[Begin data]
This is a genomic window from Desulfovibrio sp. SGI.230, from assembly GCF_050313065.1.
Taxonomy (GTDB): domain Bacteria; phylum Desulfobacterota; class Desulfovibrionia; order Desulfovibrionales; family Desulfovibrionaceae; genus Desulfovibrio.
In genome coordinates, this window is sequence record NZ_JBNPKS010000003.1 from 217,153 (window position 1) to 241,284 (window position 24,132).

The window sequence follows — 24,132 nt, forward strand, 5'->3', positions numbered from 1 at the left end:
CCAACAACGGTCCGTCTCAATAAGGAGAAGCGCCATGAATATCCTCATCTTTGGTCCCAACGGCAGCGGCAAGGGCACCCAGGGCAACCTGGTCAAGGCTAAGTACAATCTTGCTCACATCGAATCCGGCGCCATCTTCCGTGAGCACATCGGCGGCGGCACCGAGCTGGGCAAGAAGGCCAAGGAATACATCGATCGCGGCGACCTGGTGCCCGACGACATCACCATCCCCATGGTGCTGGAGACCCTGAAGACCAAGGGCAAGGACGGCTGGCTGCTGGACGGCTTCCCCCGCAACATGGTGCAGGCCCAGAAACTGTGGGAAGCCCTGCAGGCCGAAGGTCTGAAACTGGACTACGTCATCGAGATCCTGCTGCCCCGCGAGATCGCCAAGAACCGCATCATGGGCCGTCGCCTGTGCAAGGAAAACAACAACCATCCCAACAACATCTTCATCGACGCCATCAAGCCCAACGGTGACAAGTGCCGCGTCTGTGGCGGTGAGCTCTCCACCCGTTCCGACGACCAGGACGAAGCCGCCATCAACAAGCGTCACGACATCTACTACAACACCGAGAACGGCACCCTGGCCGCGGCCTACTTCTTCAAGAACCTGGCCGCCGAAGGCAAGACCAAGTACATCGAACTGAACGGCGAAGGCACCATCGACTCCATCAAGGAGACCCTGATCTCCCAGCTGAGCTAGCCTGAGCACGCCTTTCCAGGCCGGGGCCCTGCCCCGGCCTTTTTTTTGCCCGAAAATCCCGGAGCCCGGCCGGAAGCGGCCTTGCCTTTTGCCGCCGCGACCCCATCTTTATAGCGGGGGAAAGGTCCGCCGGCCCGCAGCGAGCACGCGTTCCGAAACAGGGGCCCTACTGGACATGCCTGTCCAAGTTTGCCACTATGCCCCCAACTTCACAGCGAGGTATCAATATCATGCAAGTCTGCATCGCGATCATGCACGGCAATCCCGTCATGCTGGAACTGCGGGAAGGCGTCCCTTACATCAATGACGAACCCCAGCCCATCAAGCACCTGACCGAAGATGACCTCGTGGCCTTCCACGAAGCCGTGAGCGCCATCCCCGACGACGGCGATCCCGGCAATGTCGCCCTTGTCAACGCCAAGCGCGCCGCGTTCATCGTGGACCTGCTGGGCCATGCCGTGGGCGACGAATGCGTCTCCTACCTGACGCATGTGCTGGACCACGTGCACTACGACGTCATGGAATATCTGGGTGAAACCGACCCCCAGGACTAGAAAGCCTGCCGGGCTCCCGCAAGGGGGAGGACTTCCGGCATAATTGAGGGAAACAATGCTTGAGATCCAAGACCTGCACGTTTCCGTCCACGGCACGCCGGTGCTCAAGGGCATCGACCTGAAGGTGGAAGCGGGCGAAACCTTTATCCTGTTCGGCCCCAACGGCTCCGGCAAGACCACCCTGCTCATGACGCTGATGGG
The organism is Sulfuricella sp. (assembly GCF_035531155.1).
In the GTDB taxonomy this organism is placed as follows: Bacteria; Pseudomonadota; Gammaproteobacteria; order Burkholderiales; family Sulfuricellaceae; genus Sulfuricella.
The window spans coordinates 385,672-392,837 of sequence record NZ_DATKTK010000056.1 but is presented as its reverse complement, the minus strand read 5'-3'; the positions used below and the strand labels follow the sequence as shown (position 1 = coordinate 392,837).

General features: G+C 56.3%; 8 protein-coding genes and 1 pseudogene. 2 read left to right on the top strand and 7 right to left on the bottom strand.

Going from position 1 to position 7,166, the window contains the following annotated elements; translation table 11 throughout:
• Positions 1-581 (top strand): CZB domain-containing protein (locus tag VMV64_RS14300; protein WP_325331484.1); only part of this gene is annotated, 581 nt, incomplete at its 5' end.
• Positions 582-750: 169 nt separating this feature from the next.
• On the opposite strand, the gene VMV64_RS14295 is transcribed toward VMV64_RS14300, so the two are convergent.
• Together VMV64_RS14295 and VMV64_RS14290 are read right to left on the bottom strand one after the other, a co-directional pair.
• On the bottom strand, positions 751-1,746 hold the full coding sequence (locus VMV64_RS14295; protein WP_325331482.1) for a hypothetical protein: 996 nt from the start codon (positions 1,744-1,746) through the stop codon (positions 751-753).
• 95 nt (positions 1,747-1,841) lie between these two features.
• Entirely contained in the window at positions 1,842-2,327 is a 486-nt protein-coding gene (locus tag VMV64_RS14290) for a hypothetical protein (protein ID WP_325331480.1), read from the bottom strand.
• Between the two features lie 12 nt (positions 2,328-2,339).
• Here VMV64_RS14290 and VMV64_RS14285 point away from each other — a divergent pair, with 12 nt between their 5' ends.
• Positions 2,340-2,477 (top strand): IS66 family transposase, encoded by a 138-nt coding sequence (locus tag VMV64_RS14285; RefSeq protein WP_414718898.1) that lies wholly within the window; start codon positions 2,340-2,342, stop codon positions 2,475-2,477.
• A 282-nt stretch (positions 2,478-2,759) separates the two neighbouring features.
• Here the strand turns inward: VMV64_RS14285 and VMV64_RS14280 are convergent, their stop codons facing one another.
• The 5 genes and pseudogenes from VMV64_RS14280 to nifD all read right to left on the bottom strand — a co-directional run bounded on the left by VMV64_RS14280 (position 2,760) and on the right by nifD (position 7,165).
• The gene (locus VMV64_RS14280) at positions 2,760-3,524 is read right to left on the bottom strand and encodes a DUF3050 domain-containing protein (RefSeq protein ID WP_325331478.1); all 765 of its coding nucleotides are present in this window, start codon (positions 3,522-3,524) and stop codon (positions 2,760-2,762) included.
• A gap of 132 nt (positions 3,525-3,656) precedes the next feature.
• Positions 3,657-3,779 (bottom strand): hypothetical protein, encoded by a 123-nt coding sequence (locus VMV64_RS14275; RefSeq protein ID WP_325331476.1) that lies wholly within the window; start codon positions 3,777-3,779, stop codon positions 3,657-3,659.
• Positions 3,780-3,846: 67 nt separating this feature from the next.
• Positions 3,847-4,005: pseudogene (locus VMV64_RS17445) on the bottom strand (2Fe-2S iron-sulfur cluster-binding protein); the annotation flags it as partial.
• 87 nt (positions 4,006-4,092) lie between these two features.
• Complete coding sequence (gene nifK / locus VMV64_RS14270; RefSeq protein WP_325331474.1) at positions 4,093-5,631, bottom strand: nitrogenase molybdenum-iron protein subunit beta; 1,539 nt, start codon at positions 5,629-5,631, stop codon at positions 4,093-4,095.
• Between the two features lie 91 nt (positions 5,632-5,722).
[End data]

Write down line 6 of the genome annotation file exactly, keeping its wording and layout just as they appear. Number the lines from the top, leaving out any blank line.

The organism is Sulfuricella sp. (assembly GCF_035531155.1).